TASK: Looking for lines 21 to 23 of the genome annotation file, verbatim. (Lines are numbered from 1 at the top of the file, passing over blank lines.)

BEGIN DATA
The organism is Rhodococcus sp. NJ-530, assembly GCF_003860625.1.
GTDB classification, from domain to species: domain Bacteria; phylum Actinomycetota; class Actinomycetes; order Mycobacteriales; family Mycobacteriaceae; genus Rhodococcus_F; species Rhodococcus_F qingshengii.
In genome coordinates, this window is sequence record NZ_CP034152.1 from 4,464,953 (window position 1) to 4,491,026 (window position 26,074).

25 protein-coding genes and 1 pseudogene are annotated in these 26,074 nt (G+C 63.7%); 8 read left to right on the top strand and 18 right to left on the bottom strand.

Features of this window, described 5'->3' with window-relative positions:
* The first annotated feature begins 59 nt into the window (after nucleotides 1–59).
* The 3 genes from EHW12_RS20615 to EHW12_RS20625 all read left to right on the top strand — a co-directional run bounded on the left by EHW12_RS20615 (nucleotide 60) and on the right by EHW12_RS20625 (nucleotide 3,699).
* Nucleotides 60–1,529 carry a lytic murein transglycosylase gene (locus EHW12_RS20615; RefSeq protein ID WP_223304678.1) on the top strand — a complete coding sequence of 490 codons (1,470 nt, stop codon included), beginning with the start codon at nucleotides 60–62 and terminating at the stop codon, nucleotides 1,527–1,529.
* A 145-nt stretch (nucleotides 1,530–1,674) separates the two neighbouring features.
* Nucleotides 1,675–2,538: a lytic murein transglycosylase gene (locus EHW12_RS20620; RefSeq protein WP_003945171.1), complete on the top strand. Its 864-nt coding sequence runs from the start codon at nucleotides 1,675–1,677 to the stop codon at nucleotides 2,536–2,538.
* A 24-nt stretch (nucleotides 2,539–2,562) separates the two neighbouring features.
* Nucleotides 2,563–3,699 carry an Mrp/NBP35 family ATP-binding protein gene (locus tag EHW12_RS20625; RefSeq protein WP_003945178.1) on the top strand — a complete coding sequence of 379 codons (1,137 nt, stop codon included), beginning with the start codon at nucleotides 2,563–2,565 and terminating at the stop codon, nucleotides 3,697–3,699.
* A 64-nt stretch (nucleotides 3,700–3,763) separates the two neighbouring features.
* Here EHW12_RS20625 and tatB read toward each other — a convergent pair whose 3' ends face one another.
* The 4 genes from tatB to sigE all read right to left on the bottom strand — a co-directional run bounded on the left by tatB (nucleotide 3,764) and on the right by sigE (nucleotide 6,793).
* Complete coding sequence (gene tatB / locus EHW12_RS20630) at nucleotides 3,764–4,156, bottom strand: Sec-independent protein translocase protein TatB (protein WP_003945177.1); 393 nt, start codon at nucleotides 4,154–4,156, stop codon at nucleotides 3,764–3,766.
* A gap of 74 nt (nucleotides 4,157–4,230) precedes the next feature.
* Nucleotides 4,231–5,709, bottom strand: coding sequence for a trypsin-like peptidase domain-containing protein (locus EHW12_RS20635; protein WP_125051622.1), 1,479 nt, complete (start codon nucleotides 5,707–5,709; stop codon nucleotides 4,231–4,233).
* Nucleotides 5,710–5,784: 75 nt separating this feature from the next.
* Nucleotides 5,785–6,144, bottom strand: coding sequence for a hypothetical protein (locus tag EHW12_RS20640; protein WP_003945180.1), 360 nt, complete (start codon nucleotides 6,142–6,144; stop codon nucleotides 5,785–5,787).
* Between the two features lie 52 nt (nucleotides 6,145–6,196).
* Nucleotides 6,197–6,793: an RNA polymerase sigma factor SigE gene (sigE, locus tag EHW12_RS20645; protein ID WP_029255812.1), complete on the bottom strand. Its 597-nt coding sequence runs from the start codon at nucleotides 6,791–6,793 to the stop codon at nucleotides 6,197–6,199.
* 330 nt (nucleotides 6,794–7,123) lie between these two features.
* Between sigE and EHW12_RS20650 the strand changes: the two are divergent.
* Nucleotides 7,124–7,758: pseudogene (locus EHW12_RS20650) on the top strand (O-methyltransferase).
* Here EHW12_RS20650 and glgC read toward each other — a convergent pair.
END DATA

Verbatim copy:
* Between the two features lie 52 nt (nucleotides 6,145–6,196).
* Nucleotides 6,197–6,793: an RNA polymerase sigma factor SigE gene (sigE, locus tag EHW12_RS20645; protein ID WP_029255812.1), complete on the bottom strand. Its 597-nt coding sequence runs from the start codon at nucleotides 6,791–6,793 to the stop codon at nucleotides 6,197–6,199.
* 330 nt (nucleotides 6,794–7,123) lie between these two features.